Fri, 08/02/2013 - 12:07
Thanks to the recent JOBS Act (Jumpstart Our Business Startups Act), signed by President Obama last year, the Securities and Exchange Commission (SEC) has lifted advertising restrictions for hedge funds and other kinds of private investment offerings as of 2013, allowing for direct solicitation to individual investors.
The goal of the JOBS Act was to make it easier for small businesses to raise money, which would create more jobs and put people back to work. As part of that act came the lifting of a 70-year old mandate where hedge funds and private equity groups could only solicit investors with whom they had a pre-existing relationship with and were prevented from advertising directly to individual consumers. Relaxing the mandate will open up the markets for any potential investment money, despite the requirement that you need to be an "accredited investor" in order to actually participate, and hedge funds and private equity groups will be able to solicit directly to potential investors of all financial standings.
So what does this mean for the consumer looking to invest? Cynthia Hetherington (pictured), president of the Hetherington Group, a private firm specialising in intelligence, investigations and fraud, says: "This is unchartered territory and the key venue for solicitations is expected to be social networks. Consumers need to be mindful of the potential for investment fraud and that irresponsible and under-regulated opportunists may directly solicit the ‘little guy’ with pipe dreams of large returns on his few thousand dollars."
One avenue to this potentially fraudulent solicitation is called "Crowd Funding" (aka Crowd Financing), which originally began as an online way to build capital for special projects, such as raising money for a charity or artistic projects, that people in will put their money into even in small amounts. Now, it will also refer to the funding of a company by selling small amounts of equity to many investors.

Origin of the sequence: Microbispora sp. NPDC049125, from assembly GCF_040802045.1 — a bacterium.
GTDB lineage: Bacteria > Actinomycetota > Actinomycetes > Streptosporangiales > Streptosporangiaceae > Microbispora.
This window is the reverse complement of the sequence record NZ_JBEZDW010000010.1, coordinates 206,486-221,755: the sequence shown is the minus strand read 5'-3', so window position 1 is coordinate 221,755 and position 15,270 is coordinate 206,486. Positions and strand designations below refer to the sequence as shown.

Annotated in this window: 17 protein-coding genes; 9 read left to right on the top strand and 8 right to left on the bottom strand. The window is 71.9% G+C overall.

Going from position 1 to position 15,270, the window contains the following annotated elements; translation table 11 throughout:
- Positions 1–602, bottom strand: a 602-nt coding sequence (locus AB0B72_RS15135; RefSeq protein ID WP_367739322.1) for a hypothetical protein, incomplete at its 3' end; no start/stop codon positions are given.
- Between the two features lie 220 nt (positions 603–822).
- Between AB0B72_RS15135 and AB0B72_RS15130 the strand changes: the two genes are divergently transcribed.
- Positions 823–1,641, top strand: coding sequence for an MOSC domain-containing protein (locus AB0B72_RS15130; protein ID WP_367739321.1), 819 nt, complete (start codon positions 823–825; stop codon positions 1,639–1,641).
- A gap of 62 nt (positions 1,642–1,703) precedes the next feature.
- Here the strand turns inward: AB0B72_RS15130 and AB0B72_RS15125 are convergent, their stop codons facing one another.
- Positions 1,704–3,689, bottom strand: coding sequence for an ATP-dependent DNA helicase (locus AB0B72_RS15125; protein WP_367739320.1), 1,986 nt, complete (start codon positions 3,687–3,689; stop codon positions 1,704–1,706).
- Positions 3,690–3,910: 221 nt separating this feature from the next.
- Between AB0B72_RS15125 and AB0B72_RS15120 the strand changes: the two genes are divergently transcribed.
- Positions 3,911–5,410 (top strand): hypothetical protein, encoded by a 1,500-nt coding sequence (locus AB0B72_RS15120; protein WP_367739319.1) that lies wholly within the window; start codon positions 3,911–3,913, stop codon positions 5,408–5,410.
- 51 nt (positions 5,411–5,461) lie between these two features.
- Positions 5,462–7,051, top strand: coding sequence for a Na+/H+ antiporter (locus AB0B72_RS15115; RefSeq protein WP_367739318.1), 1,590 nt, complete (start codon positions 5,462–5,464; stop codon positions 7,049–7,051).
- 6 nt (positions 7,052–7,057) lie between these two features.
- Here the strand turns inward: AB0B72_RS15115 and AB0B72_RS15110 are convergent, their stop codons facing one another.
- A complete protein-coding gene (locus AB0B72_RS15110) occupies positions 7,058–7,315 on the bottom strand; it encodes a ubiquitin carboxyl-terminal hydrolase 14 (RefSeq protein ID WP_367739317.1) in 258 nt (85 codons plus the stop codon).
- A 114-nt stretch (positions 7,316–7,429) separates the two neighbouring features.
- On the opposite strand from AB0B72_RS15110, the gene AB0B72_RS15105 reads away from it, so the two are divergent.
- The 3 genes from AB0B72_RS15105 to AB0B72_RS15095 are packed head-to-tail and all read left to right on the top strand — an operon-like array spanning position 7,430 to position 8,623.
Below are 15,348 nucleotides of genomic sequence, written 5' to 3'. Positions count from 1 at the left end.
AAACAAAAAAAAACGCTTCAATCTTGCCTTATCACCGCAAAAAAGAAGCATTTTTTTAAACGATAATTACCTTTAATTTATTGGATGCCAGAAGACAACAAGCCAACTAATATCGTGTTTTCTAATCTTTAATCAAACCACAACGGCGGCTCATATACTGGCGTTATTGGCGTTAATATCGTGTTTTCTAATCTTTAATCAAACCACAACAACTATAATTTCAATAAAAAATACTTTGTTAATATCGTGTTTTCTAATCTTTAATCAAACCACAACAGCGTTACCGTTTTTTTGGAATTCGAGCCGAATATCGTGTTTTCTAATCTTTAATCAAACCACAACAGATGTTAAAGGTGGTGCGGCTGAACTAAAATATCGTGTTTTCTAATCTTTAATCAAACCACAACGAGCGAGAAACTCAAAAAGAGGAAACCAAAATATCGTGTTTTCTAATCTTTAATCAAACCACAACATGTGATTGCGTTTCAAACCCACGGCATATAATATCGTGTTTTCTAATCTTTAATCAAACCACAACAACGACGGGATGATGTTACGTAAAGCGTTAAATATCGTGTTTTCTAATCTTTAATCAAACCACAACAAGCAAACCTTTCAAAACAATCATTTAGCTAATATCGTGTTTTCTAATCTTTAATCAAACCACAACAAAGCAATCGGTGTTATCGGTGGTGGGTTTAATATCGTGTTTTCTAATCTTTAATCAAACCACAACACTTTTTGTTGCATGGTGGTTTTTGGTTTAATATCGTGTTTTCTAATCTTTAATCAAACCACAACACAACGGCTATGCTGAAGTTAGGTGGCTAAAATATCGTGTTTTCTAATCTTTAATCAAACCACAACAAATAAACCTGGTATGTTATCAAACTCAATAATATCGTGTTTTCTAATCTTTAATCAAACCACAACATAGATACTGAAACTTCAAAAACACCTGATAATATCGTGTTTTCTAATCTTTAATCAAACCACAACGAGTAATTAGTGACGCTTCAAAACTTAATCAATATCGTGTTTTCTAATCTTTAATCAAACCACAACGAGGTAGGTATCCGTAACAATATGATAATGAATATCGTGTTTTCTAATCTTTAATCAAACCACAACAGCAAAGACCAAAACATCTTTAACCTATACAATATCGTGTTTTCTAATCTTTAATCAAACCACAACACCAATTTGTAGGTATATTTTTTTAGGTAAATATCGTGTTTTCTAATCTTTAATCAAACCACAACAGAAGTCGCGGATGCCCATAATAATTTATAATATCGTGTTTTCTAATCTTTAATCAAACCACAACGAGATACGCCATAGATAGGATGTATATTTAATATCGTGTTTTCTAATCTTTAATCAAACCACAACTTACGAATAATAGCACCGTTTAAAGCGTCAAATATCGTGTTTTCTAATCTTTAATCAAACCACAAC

The Hetherington Group offers the following tips to help protect investors from being caught in any potential fraud net:
1. Although they can advertise to consumers, bear in mind that hedge funds are required to accept only serious "accredited investors," having at least USD1m in liquid assets, or a USD200,000 annual income for an individual or USD300,000 for a couple. If you don't meet the criteria you shouldn't be participating in a hedge fund.
2. When in doubt check the broker's background. Each broker must be registered with the Securities Exchange Commission in its state and with the Financial Industry Regulatory Authority. Visit North American Securities Administrators Association at www.nasaa.org, select the NASAA Fraud Center under Investor Education and click on "How to Check Out Your Broker or Investment Adviser”.
3. Beware of offerings that seek investments immediately. Investors will be taking on a very high risk, even for legitimate solicitations since about 50 per cent of all small businesses fail within the first five years.
4. Issuers using funding portals to raise money may be inexperienced. Their track records maybe unproven, unsubstantiated or outright fraudulent. Request full and complete disclosure beyond what is available on a website.
5. Crowd funding portals claiming an accreditation or "seal of approval" from a standards program or board may not be legitimate. Funding portals must be registered with the SEC, belong to a self-regulating organisation (SRO), and comply with other rules the SEC may issue.
6. Social media sites are the connection point of the day. However, even friends and families are not aware of the vulnerabilities and deceit that can occur. They may innocently forward a link or application to try via this media and you will inadvertently infect your computer with malware or a virus. As a user of Facebook, LinkedIn and other social networks, be absolutely vigilant about what you necessarily need to communicate and skip all the extras that compromise your security.
"Nothing beats good old common sense when it comes to your money," says Hetherington. "Even though there were thousands of victims Bernard Madoff took advantage of, there were even more who considered his offer ‘too good to be true’ and avoided the Ponzi that destroyed so many. By keeping these points in mind and consumers should remain at ease with their investment choices."
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